By Catherine Pentoney
Vanguard Sacramento Bureau
SACRAMENTO – Far from being a mass mob protest against the Biden-Harris Inauguration, the State Capitol and surrounding area here was more like a ghost town Sunday.
Except for law enforcement.
Hundreds of California Highway Patrol officers, Sacramento Police and surrounding area peace officers and about 1,000 National Guard were strategically positioned throughout downtown in front and around courthouses, the Capitol Complex and private businesses.
Their vehicles—from black police and CHP SUVs to National Guard Humvees and military vehicles—dotted empty city streets.
The California State Capitol, set to be the stage of “Let Freedom Ring” this Sunday—a protest against “our compromised election results” led by former Republican Congressional candidate Chris Bish—was instead empty and calm.
The Capitol building, housing the Governor’s office and Legislature, was locked down, but the buildings and streets throughout downtown Sacramento were starkly empty.
In the face of FBI-recognized credible threats to all 50 state capitols through the inauguration, including armed demonstrations, there was palpable eeriness to the warm January Sunday.
One woman stated as much to a CHP officer on the ground, and he agreed. With hundreds of Trump supporters expected to be flocking to Sacramento on January 6, despite not having a permit, the fact that were almost none today felt uneasy.
“Let Freedom Ring” was denied a permit following the fatal attack on the U.S. Capitol last week.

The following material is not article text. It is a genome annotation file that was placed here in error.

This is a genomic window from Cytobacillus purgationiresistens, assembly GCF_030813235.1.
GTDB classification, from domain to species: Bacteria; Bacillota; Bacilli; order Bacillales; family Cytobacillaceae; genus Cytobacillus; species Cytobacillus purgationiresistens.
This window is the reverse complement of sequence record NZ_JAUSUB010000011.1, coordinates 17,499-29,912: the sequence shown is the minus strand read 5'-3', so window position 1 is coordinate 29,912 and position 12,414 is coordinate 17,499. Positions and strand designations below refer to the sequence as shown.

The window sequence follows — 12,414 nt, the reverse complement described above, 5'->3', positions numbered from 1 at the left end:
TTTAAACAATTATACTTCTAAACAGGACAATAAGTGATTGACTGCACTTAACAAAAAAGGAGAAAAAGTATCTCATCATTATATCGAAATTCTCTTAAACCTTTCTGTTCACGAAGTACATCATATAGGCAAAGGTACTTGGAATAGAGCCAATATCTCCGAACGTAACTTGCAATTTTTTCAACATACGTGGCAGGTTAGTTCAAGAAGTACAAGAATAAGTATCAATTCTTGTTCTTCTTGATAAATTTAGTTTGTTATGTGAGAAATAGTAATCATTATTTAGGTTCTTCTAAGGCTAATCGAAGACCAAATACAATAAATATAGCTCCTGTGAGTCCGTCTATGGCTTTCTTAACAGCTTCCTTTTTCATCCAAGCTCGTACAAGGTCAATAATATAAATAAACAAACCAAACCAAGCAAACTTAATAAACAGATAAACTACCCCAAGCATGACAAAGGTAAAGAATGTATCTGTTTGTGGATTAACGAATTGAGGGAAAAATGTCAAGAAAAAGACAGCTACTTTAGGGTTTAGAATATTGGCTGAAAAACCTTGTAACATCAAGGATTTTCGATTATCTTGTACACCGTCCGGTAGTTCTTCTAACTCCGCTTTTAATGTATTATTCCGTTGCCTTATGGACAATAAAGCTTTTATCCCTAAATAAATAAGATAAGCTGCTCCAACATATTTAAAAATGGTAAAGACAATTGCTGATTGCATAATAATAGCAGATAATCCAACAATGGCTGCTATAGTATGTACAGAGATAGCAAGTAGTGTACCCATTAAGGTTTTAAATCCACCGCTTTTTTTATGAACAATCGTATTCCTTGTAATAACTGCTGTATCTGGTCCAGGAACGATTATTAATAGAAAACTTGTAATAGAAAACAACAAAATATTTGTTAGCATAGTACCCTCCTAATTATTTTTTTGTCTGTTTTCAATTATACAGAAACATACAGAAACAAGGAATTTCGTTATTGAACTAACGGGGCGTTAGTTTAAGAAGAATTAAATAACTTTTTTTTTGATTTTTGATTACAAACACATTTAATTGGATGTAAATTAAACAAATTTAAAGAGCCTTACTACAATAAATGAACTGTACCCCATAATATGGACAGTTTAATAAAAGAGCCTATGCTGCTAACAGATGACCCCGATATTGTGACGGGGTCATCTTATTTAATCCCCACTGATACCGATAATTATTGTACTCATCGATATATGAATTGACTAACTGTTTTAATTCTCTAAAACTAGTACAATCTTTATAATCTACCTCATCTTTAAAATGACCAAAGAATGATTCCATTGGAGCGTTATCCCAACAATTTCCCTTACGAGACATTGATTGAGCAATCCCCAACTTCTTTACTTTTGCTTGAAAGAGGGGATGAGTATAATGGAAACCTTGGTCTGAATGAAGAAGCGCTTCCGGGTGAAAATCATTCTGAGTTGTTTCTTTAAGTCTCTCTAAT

News agencies reported CHP’s denial of the “Let Freedom Ring” protest permit on the basis of the potential for civil unrest, and the anticipated number of attendees being in excess of that permitted under Covid-19 protocols.
However, the latter reason for denial seems at odds with the series of successfully permitted “Stop the Steal” protests that took place outside of the Capitol in Sacramento on weekends throughout December 2020, which were all in excess of gathering numbers safe for Covid-19, particularly in light of the minimal use of Covid-19 prevention masks by attendees.
While the initially planned “Let Freedom Ring” masses were nowhere to be seen, many residents passed through by foot, car and bike to photograph the National Guard presence in the area of the State Capitol.
In contrast to the up to 3,000 people Sacramento had potentially anticipated moving in this Sunday, the total gathered number of opponents to the 2020 Presidential election results present around the Capitol grounds throughout Sunday was less than 10—individual strangers to one another, not a coordinated group.
Of the few “Let Freedom Ring”-style folks present: a man in a “Keep America Great – Trump 2020” T-shirt held a sign that said, “Jail for Quid Pro Joe + Hunter; Fire the Prosecutor or No $1 Billion.”
Another man, in a suit and with an American flag on a pole at his side, wore a bright yellow face mask that read: “E Pluribus Unum”—soon-to-be former President Donald Trump modified his Presidential “Challenge” coin, given to service members, to read “Make America Great Again” instead of the traditional “E Pluribus Unum,” in December of 2017.
National Guard and CHP milled about, eating snacks, and chatting with their counterparts. A member of the National Guard noted they were present to “ensure people’s first amendment rights are protected, and to protect local government.”
People shouted “thank you” to members of the National Guard from their cars as they drove by.
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